PREVIOUSLY known predominantly as the birthplace of the iconic Ouma rusk, the small Eastern Cape town of Molteno is now set to become synonymous with wind energy generation.
This was the sentiment of the national Department of Energy's Dr Wolsey Barnard, who was one of the VIP guests at the sod-turning ceremony of the R2.2-billion Dorper Wind Farm between Molteno and Sterkstroom on Tuesday.
The wind farm, which will generate 100 megawatts of electricity harnessed by 40 massive wind turbines which are to be built on five windy sheep and cattle farms, is set for completion in July 2014 and will be one of the Eastern Cape's biggest producers of renewable energy.
The project is a partnership between Rainmaker Energy and Japan's Sumitomo Corporation, while the turbines will be manufactured by Germany's Nordex company and shipped to Coega where they will be loaded onto massive "abnormal load" trailers and transported to Molteno, which is about 550km from Port Elizabeth.
The Dorper Wind Farm, which is named after a type of sheep farmed in the area, entered into a 20-year power purchase agreement with Eskom and an implementation agreement with the Department of Energy after gaining preferred bidder status in the first round of the department's renewable energy independent power producers procurement programme in December 2011.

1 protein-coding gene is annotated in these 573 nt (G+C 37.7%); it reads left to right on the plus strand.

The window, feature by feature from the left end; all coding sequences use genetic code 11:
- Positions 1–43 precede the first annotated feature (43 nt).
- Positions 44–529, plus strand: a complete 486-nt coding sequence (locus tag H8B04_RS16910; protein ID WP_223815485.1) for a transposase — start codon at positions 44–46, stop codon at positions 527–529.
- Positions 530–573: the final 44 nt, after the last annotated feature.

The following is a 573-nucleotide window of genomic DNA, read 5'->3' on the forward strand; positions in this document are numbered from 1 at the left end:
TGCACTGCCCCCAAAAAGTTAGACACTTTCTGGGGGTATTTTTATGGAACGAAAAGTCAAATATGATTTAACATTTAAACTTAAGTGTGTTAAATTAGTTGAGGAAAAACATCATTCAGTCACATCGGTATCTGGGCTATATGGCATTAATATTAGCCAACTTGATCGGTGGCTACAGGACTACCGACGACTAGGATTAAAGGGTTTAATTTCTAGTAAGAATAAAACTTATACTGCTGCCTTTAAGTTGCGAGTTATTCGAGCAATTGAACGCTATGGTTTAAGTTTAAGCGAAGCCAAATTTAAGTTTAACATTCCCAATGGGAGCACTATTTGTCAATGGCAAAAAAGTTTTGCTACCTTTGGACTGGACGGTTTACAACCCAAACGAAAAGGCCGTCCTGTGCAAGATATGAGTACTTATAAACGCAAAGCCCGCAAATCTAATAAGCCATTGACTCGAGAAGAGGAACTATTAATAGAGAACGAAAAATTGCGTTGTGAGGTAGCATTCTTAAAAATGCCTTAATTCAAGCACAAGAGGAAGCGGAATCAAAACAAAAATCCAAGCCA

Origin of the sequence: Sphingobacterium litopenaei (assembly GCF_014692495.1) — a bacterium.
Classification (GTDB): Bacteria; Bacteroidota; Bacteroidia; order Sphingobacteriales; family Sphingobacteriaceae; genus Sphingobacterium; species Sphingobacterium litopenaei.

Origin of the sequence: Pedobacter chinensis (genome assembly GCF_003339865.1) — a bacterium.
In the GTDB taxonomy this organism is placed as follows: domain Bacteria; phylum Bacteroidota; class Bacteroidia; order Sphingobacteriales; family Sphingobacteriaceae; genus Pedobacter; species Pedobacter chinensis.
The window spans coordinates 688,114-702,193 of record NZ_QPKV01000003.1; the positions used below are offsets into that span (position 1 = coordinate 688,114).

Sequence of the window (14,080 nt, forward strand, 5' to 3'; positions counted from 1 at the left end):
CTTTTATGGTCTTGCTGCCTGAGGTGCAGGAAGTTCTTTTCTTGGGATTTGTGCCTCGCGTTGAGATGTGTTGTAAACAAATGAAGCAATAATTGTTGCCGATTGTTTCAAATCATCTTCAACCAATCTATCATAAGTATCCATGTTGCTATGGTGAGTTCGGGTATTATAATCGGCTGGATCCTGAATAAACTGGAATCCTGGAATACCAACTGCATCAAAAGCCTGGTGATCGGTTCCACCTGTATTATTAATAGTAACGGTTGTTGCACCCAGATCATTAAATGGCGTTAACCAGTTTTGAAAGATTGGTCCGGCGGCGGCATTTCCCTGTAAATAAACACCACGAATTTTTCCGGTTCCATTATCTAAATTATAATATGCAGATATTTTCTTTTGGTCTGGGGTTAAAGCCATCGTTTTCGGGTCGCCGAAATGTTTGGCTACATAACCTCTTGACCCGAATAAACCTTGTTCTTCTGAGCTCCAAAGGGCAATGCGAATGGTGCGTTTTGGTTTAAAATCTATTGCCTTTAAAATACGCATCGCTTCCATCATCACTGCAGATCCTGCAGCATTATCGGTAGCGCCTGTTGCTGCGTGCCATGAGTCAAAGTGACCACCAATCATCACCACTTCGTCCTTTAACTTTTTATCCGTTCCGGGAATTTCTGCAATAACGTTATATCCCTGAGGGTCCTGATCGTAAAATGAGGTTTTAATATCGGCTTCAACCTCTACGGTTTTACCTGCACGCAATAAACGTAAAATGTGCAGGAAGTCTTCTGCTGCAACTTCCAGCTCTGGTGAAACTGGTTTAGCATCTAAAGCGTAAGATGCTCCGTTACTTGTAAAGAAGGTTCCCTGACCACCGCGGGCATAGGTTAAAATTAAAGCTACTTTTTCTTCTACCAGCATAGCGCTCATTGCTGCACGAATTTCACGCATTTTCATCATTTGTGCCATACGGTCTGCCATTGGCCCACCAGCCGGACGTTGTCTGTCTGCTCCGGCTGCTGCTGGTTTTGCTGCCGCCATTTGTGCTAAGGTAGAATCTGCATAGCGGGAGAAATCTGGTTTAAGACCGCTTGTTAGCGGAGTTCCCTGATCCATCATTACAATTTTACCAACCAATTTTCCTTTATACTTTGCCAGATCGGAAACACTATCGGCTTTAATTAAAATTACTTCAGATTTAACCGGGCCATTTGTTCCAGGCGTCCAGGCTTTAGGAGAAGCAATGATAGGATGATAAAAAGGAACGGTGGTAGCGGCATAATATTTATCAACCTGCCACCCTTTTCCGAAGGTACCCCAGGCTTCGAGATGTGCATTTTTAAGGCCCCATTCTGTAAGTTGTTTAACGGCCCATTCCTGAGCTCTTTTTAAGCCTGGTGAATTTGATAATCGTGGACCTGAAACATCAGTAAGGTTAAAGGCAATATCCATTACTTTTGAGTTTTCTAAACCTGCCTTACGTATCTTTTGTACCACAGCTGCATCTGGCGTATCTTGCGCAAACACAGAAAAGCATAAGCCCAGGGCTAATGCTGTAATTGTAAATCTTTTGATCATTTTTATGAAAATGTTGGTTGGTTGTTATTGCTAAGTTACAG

The electricity generated by the wind farm will be sold to Eskom.
Rainmaker Energy director Gavin James said the local community would benefit from the wind farm in the form of the Molteno and Sterkstroom Community Development Trust, which holds a 10.2% stake in the project.
Inkwanca Municipality mayor Mthandazo Qamngwana said the project would have "a huge economic impact" on the area, which had a 60% unemployment rate.
He said besides creating job opportunities for locals during the construction phase, the local community, as stakeholders of the project, would sink proceeds into education, infrastructure and health structures.
Nordex sales director Norbert Dwenger said the German turbine supplier considered Dorper Wind Farm as "a visible sign towards a new green future for South Africa".
"Wind and sun are sources of energy of which there is no shortage."
Dr Barnard said although the initial stages of the project had been met with "a lot of scepticism", Molteno was on its way to being known as a wind energy generation centre which would play its part in diminishing the country's current reliance on fossil fuels.
He said 94% of South Africa's energy was generated by coal "which has a lot of disadvantages".
The five farmers who leased their land for the erection of the turbines had bought into the project "wholeheartedly", James said.
Land owner Leroy Phillips, who has agreed to the erection of 19 wind turbines on his livestock farm, described the energy-creating project as "fantastic". "Initially the process will be quite disruptive, but then it will be farming as usual."
Asked whether noise emanating from the turbines would bother him, Phillips said he would learn to "live with the groan".
"This area is known to be one of the coldest and windiest areas of the Eastern Cape. Although we have grown used to it, we are not fond of the wind, but it is great that a good use has been found for it."